6 February 2023

The military-ruled government of Burkina Faso declared that France has one month to withdraw its troops from the country. In September, Burkina Faso had its second coup within eight months. Burkina Faso has experienced a decade of political instability and this coup, and its consequences, are just another chapter so far. At the moment, Burkina Faso is only cutting ties of military cooperation with France. France has approximately 400 special forces in the country as France has been conducting counter-terrorism operations against al-Qaeda in the Maghreb (AQIM) and the Islamic State in the Greater Sahara (ISGS). This is only the latest incident where Russia is slowly replacing European relations with Africa.

This also comes after French troops were expelled from military rule in Mali in April. Now two neighbouring countries, that were partners of France’s Sahel counter-terrorism operation, have further cut colonial ties. France’s Operation Barkhane ceased after the Malian government requested that French troops leave the country. Although then French President Macron stated that it would be restructured, it was not. The operation was widely seen as a failure by Malians as terrorist groups continued to exist and operate. This was coupled with anti-colonial sentiments and suspicions as to what France’s intentions were.

Terrorist groups in central Mali, where Moura is located, are thriving and the security situation is not improving with the internally displaced people in the north. However, it is because different groups are taking advantage of the rifts being caused due to climate change between the traditional pastoralist tribe and the cattle herder tribe. Violent clashes between the Fulani and Dogon tribes have been occurring for a few years. The symbiotic relationship of agriculturalists bringing in the harvest and then the nomadic cattle herders bringing in their herds to feed on stalks and leftover vegetation, and also provide fertilizer for the next season has been disrupted by climate change. The Malian army sided with the Dogons, traditional farmers and trained a militia in this conflict. Whilst al-Qaeda has sided with the Fulanis as they have with the other nomadic tribespeople of the north – the Tuaregs.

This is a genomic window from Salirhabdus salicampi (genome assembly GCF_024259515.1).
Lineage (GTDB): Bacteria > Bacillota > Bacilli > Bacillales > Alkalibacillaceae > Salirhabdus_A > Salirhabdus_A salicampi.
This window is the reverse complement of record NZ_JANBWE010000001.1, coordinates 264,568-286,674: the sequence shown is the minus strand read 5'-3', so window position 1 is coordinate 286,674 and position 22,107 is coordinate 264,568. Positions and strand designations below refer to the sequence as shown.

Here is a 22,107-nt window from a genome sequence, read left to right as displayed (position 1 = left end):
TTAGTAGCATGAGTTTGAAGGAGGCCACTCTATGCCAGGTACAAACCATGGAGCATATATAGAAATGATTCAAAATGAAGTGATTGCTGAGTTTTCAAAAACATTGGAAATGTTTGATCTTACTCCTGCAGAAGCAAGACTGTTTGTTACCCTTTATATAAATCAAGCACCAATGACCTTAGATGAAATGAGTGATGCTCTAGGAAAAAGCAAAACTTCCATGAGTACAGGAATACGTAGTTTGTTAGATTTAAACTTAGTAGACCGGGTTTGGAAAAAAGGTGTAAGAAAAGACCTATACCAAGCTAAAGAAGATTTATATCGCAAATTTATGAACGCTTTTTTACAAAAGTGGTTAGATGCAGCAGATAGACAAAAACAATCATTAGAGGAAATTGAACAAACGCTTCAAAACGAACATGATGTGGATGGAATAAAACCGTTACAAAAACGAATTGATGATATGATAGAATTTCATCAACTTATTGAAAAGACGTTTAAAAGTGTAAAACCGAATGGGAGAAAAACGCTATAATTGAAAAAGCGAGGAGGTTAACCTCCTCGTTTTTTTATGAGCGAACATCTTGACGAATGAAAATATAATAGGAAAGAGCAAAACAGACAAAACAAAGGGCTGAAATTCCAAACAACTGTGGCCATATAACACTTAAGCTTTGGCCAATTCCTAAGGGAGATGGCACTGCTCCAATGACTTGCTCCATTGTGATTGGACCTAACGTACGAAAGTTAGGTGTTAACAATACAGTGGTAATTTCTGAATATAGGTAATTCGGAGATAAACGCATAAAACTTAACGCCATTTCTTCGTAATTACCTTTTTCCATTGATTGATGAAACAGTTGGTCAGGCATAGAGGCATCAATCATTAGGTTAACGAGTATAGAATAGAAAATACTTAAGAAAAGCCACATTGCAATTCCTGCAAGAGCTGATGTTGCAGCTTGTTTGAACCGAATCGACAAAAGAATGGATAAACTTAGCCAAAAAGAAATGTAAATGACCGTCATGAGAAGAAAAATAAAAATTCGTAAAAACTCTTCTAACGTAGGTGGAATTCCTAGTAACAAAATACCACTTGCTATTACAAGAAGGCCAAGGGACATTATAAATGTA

The tri-border region between Mali, Burkina Faso, and Niger has seen an increase in attacks from al-Qaeda’s umbrella organization (JNIM) and the Islamic State of the Greater Sahara. In the past few months, JNIM strengthened ties with other groups in Mali, including Tuareg ones. This is not an alliance, but an agreement to concentrate attacks on ISGS. Malian Tuareg’s resentment of the government is well-known, especially after five rebellions. The last was in 2012 when ethnic Tuaregs allied themselves with jihadists after a mass migration from NATO-bombed Libya. Recently,